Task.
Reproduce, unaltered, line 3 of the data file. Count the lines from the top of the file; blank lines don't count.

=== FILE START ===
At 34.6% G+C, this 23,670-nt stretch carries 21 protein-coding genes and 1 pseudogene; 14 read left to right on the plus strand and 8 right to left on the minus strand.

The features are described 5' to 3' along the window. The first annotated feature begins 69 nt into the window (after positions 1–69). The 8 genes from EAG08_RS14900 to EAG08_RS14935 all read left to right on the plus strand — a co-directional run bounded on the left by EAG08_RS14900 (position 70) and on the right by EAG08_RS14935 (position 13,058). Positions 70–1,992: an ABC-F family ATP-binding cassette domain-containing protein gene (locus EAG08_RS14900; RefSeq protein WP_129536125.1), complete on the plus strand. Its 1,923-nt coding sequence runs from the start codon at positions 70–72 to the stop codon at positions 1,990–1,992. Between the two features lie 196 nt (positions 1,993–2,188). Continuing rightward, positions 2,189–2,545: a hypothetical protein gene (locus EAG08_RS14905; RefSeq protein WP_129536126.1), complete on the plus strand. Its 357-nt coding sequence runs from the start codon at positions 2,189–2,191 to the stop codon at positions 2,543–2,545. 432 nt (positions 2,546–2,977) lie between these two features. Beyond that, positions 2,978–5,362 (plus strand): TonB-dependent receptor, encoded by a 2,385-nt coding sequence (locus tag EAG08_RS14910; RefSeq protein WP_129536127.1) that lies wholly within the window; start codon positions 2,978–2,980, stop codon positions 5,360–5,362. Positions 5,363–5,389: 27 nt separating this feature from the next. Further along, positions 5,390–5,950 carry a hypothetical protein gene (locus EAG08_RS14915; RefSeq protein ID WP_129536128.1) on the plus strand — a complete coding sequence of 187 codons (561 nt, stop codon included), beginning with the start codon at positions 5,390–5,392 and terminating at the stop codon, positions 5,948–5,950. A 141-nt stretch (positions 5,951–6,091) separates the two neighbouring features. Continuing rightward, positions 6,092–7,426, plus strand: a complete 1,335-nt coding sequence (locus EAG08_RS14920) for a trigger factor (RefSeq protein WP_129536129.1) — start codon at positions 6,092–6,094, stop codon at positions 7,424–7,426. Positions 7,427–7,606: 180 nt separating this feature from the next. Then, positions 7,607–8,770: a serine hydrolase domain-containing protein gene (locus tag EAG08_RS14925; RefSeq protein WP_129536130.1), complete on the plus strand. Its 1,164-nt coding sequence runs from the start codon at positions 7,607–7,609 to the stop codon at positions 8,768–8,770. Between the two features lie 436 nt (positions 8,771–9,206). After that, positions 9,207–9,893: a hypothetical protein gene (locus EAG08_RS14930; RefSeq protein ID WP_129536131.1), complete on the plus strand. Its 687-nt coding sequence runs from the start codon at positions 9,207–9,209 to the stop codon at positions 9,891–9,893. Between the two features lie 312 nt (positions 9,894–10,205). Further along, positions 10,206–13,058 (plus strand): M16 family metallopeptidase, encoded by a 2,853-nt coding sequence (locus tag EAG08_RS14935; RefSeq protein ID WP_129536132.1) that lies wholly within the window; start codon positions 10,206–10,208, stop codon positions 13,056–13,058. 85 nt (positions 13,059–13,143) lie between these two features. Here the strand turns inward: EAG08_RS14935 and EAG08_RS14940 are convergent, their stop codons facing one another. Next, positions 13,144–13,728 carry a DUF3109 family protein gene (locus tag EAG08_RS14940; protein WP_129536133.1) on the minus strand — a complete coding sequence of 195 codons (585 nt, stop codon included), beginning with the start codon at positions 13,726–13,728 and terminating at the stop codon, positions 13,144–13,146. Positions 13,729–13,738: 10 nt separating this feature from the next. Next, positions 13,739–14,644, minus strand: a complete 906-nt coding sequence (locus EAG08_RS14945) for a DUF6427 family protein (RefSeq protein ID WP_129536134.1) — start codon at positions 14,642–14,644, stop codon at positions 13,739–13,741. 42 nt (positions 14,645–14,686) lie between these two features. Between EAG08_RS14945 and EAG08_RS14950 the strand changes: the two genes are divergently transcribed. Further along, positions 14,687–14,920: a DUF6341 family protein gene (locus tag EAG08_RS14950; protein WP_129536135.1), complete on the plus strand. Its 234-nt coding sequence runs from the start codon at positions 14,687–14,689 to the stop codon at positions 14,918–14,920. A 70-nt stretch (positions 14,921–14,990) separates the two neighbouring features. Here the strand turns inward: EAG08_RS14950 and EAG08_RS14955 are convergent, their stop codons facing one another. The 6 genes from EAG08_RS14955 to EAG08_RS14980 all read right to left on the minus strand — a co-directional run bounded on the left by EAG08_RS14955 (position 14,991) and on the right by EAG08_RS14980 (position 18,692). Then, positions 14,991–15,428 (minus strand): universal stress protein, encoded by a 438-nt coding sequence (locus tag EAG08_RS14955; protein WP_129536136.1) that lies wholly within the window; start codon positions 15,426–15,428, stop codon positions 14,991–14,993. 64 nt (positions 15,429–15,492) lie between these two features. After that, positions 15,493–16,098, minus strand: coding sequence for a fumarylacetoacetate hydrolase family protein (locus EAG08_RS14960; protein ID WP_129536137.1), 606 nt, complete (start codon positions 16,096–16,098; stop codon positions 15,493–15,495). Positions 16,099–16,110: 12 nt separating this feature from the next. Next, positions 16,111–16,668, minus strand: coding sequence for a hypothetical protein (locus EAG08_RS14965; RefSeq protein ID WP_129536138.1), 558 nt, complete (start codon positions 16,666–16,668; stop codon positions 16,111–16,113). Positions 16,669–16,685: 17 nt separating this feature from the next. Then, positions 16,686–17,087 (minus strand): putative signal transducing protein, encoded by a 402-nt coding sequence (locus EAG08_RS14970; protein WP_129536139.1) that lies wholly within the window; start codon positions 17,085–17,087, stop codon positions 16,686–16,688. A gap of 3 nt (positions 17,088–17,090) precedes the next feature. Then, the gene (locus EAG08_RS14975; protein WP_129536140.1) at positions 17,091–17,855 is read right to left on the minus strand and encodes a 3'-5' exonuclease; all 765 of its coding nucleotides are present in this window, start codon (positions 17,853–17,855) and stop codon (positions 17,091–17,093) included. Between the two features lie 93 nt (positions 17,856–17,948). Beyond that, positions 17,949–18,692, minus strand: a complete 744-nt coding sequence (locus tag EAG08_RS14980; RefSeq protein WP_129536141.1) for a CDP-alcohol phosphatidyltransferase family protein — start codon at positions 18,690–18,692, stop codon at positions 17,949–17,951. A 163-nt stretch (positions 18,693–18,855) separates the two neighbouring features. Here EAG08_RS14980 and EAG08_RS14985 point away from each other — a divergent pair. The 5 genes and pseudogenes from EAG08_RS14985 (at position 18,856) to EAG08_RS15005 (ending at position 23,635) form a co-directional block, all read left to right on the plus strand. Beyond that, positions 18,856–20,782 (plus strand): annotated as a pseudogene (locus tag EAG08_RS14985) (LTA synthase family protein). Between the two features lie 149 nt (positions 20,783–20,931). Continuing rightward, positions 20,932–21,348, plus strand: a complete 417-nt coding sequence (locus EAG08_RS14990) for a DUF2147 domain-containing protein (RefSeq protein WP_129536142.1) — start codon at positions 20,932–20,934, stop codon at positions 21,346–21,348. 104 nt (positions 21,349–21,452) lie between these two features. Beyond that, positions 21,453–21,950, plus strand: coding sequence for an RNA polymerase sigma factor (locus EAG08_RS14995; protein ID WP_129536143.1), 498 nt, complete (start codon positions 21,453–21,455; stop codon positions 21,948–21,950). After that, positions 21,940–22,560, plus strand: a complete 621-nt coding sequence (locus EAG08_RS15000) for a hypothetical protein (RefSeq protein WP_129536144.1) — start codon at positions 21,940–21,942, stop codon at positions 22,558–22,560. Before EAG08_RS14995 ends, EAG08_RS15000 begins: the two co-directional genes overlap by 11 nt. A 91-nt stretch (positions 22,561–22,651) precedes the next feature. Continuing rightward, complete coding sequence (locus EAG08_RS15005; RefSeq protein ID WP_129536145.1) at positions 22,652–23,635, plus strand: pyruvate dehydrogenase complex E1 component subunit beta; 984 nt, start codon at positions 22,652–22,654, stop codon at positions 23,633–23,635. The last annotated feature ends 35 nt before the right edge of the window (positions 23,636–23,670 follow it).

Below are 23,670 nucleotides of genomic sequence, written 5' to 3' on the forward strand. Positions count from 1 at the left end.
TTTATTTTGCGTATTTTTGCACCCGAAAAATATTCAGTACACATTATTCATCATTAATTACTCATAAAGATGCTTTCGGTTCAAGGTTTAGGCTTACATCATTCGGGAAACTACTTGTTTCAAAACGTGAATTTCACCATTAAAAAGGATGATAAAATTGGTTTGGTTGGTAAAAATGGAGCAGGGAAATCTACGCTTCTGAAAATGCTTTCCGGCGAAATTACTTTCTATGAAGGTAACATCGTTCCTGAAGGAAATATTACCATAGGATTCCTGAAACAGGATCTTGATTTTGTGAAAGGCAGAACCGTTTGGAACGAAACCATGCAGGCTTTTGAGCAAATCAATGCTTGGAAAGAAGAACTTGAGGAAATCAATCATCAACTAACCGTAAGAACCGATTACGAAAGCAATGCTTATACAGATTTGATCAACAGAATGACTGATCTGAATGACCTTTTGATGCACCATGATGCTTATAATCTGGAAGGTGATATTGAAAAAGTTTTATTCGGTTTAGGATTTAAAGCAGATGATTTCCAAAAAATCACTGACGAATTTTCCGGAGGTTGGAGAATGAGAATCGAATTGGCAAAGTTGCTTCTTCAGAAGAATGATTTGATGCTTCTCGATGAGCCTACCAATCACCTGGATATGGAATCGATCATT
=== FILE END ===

Below are 23,670 nucleotides of genomic sequence, written 5' to 3' on the forward strand. Positions count from 1 at the left end.